China emission accounts are primarily built upon novel, robust, interdisciplinary and highly impacted academic research. CEADs team publishes in the field of energy and emission inventory compilation, emission sources and drivers, environmental input-output analysis and policy analysis.
  • The cascade of global trade to large climate forcing over the Tibetan Plateau glaciers
    Nature Communications | July 23, 2019

    Black carbon (BC) aerosols constitute unique andimportant anthropogenic climate forcers that potentially accelerate the retreatof glaciers over the Himalayas and Tibetan Plateau (HTP). Here we show that alarge amount of BC emissions produced in India and China-a region of BCemissions to which the HTP is more vulnerable compared with other region-arerelated to the consumption of goods and services in the USA and Europe throughinternationa...

  • Impact of a coal-fired power plant shutdown campaign on heavy metal emissions in China
    Environmental Science&Technology | November 04, 2019

    Recently, China has committed to decommissioning theheavy metal (HM) intensive coal-fired power plants (CFPPs), small unitsespecially, yet a quantitative assessment for the impact on HM emissionsremains poorly understood. This study, for the first time, compiles aplant-specific inventory for six HMs (Hg,As,Se,Pb,Cd,and Cr) avoided by CFPPsdecommissioned in China during the 12th Five Year Plan period. The reduced HMamounts to 271.58 t (9....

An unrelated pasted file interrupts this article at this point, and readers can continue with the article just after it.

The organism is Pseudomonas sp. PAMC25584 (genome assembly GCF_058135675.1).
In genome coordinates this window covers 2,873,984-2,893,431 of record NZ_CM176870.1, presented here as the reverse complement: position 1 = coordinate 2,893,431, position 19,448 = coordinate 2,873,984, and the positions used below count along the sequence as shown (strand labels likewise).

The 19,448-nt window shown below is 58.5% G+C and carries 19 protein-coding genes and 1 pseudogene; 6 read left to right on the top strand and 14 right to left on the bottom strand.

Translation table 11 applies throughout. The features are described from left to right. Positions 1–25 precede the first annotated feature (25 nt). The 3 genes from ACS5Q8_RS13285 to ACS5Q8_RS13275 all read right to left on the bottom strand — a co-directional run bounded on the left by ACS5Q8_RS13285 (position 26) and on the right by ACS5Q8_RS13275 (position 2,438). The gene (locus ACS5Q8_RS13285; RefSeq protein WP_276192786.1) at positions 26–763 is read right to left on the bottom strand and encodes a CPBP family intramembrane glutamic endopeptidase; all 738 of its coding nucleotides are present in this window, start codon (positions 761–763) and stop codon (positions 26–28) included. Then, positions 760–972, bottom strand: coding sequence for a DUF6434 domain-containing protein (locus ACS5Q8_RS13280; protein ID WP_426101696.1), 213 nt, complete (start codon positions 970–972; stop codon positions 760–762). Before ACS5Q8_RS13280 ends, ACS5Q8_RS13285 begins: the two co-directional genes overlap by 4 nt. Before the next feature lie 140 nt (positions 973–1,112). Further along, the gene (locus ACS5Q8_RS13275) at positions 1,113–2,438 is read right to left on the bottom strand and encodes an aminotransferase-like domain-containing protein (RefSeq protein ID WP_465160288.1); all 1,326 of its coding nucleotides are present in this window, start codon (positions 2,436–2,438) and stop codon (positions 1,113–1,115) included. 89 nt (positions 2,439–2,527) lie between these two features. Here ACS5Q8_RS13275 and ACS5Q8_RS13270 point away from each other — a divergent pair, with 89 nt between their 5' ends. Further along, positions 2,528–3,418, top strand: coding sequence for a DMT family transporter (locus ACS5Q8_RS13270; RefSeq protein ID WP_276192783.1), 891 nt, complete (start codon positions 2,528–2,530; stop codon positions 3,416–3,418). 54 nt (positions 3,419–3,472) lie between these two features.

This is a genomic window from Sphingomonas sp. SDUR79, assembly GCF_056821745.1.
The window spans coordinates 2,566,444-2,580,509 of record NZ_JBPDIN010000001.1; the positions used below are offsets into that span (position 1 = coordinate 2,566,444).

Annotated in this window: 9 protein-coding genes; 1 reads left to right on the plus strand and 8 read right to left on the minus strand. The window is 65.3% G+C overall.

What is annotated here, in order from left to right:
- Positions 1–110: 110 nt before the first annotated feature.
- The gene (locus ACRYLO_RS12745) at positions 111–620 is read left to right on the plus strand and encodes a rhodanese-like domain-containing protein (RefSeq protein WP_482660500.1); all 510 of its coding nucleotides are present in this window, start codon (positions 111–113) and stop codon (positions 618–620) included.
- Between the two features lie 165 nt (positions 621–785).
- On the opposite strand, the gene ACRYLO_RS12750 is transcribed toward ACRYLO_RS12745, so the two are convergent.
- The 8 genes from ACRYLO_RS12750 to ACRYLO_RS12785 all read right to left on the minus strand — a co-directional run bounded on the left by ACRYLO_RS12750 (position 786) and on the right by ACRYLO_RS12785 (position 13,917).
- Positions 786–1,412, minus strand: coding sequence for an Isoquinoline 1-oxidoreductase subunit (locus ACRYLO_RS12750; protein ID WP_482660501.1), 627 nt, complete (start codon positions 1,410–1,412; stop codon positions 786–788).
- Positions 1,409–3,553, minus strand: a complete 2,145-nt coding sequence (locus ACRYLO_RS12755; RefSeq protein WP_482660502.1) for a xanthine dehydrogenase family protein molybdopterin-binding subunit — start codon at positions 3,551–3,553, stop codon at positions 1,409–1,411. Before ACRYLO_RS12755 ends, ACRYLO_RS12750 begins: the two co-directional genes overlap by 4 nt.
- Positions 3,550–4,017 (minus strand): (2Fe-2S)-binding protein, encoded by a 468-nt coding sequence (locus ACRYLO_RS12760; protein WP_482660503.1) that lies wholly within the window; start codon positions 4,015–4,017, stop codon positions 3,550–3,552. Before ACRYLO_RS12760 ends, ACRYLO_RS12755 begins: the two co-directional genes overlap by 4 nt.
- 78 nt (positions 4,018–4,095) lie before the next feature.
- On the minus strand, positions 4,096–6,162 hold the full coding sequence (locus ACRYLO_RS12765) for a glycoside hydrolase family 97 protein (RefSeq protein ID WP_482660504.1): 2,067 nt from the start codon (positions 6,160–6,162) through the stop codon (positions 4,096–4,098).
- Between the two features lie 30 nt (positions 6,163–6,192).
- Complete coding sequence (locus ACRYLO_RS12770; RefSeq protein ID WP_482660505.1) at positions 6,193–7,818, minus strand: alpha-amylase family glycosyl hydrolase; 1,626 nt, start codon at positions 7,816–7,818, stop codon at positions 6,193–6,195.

• A city-level inventory for atmospheric mercury emissions from coal combustion in China
    Atmospheric Environment | February 15, 2020

    Cities are essential entities for dedicatedmercury control policies. However, the city-level mercury emission inventory asthe cornerstone of proper policy design is still in its infancy, due to dataavailability. For the first time, this study developed a comprehensivecity-level atmospheric mercury emission inventory from coal combustion in Chinain 2010, by updating emission factors based on high-resolution information suchas the plant-s...

  • Committed emissions from existing energy infrastructure jeopardize 1.5℃ climate target
    Nature.In Press | July 01, 2019

    Net anthropogenic emissions of carbondioxide (CO2) must approach zero by mid-century (2050) in order to stabilizethe global mean temperature at the level targeted by international efforts. Yetcontinued expansion of fossil-fuel-burning energy infrastructure impliesalready‘committed’future CO2 emissions. Here we use detailed datasets of existingfossil-fuel energy infrastructure in 2018 to estimate regional and sectoralpatterns of comm...

  • Substantial emission reductions from Chinese power plants after the introduction of ultra-low emissi
    Nature Energy | October 07, 2019

    In 2014, China introduced an ultra-low emissions (ULE)standards policy for renovating coal-fired power-generating units to limit SO2,NOx and particulate matter (PM) emissions to 35, 50 and 10 mg m−3, respectively. The ULEstandard policy had ambitious levels (surpassing those of all other countries)and implementation timeline. We estimate emission reductions associated withthe ULE policy by constructing a nationwide, unit-level, hou...

  • Critical Rare-Earth Elements Mismatch Global Wind-Power Ambitions
    One Earth | June 24, 2020